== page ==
But with challenges there are always opportunities. Industry veteran Jim Knutti, president of Acuity, believes that the “huge variety of opportunities in different markets means successful commercialization requires understanding the specific considerations, requirements, and language in all of these different areas.” He cautions that the challenge is to “understand all of the moving parts and to be prepared to provide complete details in a lot of technologies and background to suppliers.” No small task, indeed.

David Horsley, CTO of Chirp Microsystems, believes that there are many opportunities for MEMS as “high-volume MEMS devices (gyroscopes, accelerometers, microphones, pressure sensors…) have created a lot of know-how in the industry, from foundry, to packaging, to test, etc. Many of these things can be adapted to new product introduction (instead of inventing your own solution from scratch).”

It’s always better to learn from the mistakes of others. So going back to the moral of this story, in order to do MEMS tech transfer successfully, you can’t count on your goose to lay the golden wafers but instead you must make friends in the MEMS supply chain and use the guidebook in this case, the MEMS Industry Group’s Tech Transfer Wikia.

MEMS in Medical Devices: Hockey-stick Growth, Standards, and the Internet of Things

MEMS Ravi Subramaniam

Ravi Subramaniam

The current, rapidly increasing use of microelectromechanical systems (MEMS), the advent of an Internet of Things (IoT) and the interactive role these technologies will play in healthcare going forward will likely change the world as we know it.

That’s a bold statement. But we believe that it is supported by current market and technology trends and the quality and scale of benefits MEMS and IoT will bring to healthcare. Is there work to be done to realize this vision? Of course, and work is proceeding apace on many fronts, particularly in standards, low-power applications and data quality and security, to name a few.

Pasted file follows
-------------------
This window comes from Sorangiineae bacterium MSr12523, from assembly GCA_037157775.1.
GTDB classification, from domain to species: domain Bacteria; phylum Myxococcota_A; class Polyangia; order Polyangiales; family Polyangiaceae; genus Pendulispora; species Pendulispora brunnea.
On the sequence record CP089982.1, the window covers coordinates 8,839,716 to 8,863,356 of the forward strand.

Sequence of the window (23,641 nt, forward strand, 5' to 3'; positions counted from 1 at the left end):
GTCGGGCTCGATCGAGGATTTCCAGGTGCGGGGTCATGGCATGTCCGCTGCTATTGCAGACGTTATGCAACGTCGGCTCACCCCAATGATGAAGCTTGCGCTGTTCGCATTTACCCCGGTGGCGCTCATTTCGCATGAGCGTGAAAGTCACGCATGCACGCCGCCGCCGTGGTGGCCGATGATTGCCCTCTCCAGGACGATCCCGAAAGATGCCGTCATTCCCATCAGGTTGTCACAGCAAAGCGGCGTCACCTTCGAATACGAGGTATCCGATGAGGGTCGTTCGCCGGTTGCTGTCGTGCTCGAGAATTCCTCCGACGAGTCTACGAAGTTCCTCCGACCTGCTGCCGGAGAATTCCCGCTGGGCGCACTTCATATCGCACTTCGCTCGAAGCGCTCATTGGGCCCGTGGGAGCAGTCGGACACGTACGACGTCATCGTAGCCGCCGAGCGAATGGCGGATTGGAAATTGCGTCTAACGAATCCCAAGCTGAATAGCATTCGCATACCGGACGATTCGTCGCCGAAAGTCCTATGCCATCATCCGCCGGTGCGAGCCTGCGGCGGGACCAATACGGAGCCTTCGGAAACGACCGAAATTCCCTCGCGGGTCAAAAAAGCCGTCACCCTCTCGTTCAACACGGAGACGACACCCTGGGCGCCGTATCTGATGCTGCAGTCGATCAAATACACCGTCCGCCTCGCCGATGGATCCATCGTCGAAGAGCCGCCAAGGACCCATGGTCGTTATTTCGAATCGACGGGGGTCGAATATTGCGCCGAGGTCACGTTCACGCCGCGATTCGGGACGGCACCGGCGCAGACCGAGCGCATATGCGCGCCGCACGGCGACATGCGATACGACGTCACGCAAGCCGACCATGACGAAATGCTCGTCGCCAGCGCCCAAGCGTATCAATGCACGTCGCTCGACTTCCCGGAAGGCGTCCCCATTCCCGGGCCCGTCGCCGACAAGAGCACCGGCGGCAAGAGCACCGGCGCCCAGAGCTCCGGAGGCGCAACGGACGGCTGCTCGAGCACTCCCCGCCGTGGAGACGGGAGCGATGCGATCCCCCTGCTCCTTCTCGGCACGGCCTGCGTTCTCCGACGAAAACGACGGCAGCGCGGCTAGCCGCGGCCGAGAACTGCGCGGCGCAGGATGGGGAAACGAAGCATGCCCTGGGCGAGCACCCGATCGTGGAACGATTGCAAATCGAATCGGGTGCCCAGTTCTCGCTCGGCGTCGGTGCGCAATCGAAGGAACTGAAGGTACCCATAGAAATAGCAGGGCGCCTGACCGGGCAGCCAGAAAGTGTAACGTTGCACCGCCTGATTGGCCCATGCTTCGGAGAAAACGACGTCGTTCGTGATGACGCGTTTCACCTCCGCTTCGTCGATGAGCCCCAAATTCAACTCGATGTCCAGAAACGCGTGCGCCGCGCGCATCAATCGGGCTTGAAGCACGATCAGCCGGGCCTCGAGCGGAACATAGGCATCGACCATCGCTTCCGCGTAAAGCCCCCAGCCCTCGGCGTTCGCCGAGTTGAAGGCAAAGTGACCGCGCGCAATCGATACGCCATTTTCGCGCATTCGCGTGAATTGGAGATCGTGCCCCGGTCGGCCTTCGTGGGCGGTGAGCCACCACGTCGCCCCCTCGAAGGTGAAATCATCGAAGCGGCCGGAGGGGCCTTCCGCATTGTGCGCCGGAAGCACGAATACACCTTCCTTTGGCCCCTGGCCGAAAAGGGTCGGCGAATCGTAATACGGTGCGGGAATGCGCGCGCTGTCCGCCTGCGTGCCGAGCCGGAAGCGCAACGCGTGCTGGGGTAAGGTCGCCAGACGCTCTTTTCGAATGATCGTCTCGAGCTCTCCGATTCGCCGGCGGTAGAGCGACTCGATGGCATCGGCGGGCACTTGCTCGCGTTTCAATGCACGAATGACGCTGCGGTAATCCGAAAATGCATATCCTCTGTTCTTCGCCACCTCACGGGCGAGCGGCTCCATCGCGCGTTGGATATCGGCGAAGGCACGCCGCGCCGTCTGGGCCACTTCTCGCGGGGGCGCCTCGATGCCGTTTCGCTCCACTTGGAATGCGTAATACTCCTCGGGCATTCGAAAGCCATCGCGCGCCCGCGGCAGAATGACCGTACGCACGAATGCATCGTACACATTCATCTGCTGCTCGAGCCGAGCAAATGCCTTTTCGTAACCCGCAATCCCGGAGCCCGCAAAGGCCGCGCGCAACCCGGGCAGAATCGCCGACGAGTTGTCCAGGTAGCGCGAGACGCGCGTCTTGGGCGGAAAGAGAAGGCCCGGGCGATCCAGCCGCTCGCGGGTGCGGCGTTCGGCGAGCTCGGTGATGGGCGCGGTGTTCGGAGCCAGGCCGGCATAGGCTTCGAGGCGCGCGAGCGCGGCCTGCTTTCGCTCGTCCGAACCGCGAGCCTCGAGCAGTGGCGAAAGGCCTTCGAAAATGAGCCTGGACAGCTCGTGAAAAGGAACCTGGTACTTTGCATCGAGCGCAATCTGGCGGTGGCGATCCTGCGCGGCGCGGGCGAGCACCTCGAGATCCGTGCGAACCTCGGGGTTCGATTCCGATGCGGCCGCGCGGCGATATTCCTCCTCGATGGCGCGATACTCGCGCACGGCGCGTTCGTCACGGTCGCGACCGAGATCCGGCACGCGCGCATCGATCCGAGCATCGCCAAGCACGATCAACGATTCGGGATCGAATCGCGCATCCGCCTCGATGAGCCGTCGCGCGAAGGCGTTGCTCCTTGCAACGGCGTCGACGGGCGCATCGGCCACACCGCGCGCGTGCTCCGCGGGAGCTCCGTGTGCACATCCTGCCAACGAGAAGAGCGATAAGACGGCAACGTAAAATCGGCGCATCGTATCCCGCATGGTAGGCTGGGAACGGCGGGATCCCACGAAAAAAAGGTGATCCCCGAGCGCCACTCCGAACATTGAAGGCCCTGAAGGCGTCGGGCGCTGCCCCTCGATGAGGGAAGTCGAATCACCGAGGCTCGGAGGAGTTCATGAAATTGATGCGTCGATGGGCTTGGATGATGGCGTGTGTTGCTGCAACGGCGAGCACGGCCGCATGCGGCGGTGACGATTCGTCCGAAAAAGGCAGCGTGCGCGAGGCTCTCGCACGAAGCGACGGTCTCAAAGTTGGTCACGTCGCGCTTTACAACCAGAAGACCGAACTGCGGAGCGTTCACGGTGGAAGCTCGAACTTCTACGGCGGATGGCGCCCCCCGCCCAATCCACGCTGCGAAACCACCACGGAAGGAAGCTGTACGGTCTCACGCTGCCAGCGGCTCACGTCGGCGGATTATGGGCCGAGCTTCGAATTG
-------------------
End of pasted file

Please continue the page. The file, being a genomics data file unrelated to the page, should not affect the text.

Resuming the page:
Karen Lightman

Karen Lightman

In this blog, we’ll lay out our thinking on these topics, how they interrelate and provide a few ideas to spark the imagination of medical device designers.

What Are MEMS?

MEMS are miniature devices composed of integrated mechanical and electrical components that sense the physical properties of their surroundings, record and/or transmit that data and can behave as actuators to affect their environment. MEMS are already integral to highly functional, everyday technologies from smart phones, tablets, laptops, printers and wearables to pacemakers and blood pressure measurements in IV lines and catheters.

The list of existing uses is long and extends to tiny microphones, cameras, robots – even deep-sea submersibles scouring the ocean depths and the rovers now traveling on Mars. The list of possible uses is infinite, limited only by the imagination. But their use in nearly every vertical industry is either happening now or can be anticipated in the near future, including medical devices, security, telecommunications, civil aeronautics and military aerospace, data processing, industrial automation and manufacturing – you name it.

The MEMS Market
Two leading, third-party market analysis and forecasting firms have documented MEMS’ hockey stick growth since the beginning of this decade, when this technology began being integrated into consumer devices. The firm IHS documented an approximately $6 billion annual global market each year as the first decade of the 21st century came to a close. The market has exploded since 2010 to this year’s expected $10 billion annual global sales. IHS forecasts a 10 percent compound annual growth rate (CAGR) for MEMS applications for medical uses, consumer electronics, mobile and wired communications, and a 6.5 percent CAGR across all MEMS uses. The market analysis firm Yole Développement forecasts a nearly $15 billion annual global market for all MEMS uses this year and well above $25 billion by 2020.